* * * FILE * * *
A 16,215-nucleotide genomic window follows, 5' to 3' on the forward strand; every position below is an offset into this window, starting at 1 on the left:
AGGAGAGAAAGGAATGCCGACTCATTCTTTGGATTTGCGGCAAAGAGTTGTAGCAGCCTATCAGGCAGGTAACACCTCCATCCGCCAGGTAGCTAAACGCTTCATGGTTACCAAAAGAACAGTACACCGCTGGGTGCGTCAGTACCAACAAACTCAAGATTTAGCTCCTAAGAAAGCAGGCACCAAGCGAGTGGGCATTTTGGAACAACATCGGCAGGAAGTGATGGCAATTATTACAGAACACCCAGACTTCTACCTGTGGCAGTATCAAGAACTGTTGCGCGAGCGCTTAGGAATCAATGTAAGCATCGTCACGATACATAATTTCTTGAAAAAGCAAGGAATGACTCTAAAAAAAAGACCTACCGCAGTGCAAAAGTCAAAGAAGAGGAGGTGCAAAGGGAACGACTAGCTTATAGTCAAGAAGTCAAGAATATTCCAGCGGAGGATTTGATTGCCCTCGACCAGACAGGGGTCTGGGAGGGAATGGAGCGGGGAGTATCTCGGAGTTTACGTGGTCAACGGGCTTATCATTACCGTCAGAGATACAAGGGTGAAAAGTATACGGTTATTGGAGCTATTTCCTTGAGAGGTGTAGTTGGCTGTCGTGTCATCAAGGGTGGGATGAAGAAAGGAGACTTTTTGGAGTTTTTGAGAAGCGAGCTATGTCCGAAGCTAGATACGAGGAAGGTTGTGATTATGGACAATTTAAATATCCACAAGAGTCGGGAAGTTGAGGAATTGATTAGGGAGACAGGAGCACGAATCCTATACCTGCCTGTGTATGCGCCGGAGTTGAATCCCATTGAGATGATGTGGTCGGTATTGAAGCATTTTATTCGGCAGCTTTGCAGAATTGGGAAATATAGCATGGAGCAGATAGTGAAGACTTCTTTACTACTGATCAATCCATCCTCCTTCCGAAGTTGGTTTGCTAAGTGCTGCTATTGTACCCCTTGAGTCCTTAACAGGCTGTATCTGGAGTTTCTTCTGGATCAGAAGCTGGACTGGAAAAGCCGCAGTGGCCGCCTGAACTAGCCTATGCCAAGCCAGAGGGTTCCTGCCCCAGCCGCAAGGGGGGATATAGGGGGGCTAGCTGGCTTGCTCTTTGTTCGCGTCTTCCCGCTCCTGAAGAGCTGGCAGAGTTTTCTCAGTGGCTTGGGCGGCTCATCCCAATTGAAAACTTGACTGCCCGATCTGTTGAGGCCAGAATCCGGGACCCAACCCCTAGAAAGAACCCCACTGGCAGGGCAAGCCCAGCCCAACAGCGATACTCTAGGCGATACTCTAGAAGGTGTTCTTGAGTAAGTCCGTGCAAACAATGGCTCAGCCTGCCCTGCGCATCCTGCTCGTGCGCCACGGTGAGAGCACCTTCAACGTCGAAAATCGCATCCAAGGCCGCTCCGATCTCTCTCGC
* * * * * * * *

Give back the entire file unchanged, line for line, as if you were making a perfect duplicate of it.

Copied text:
A 16,215-nucleotide genomic window follows, 5' to 3' on the forward strand; every position below is an offset into this window, starting at 1 on the left:
AGGAGAGAAAGGAATGCCGACTCATTCTTTGGATTTGCGGCAAAGAGTTGTAGCAGCCTATCAGGCAGGTAACACCTCCATCCGCCAGGTAGCTAAACGCTTCATGGTTACCAAAAGAACAGTACACCGCTGGGTGCGTCAGTACCAACAAACTCAAGATTTAGCTCCTAAGAAAGCAGGCACCAAGCGAGTGGGCATTTTGGAACAACATCGGCAGGAAGTGATGGCAATTATTACAGAACACCCAGACTTCTACCTGTGGCAGTATCAAGAACTGTTGCGCGAGCGCTTAGGAATCAATGTAAGCATCGTCACGATACATAATTTCTTGAAAAAGCAAGGAATGACTCTAAAAAAAAGACCTACCGCAGTGCAAAAGTCAAAGAAGAGGAGGTGCAAAGGGAACGACTAGCTTATAGTCAAGAAGTCAAGAATATTCCAGCGGAGGATTTGATTGCCCTCGACCAGACAGGGGTCTGGGAGGGAATGGAGCGGGGAGTATCTCGGAGTTTACGTGGTCAACGGGCTTATCATTACCGTCAGAGATACAAGGGTGAAAAGTATACGGTTATTGGAGCTATTTCCTTGAGAGGTGTAGTTGGCTGTCGTGTCATCAAGGGTGGGATGAAGAAAGGAGACTTTTTGGAGTTTTTGAGAAGCGAGCTATGTCCGAAGCTAGATACGAGGAAGGTTGTGATTATGGACAATTTAAATATCCACAAGAGTCGGGAAGTTGAGGAATTGATTAGGGAGACAGGAGCACGAATCCTATACCTGCCTGTGTATGCGCCGGAGTTGAATCCCATTGAGATGATGTGGTCGGTATTGAAGCATTTTATTCGGCAGCTTTGCAGAATTGGGAAATATAGCATGGAGCAGATAGTGAAGACTTCTTTACTACTGATCAATCCATCCTCCTTCCGAAGTTGGTTTGCTAAGTGCTGCTATTGTACCCCTTGAGTCCTTAACAGGCTGTATCTGGAGTTTCTTCTGGATCAGAAGCTGGACTGGAAAAGCCGCAGTGGCCGCCTGAACTAGCCTATGCCAAGCCAGAGGGTTCCTGCCCCAGCCGCAAGGGGGGATATAGGGGGGCTAGCTGGCTTGCTCTTTGTTCGCGTCTTCCCGCTCCTGAAGAGCTGGCAGAGTTTTCTCAGTGGCTTGGGCGGCTCATCCCAATTGAAAACTTGACTGCCCGATCTGTTGAGGCCAGAATCCGGGACCCAACCCCTAGAAAGAACCCCACTGGCAGGGCAAGCCCAGCCCAACAGCGATACTCTAGGCGATACTCTAGAAGGTGTTCTTGAGTAAGTCCGTGCAAACAATGGCTCAGCCTGCCCTGCGCATCCTGCTCGTGCGCCACGGTGAGAGCACCTTCAACGTCGAAAATCGCATCCAAGGCCGCTCCGATCTCTCTCGC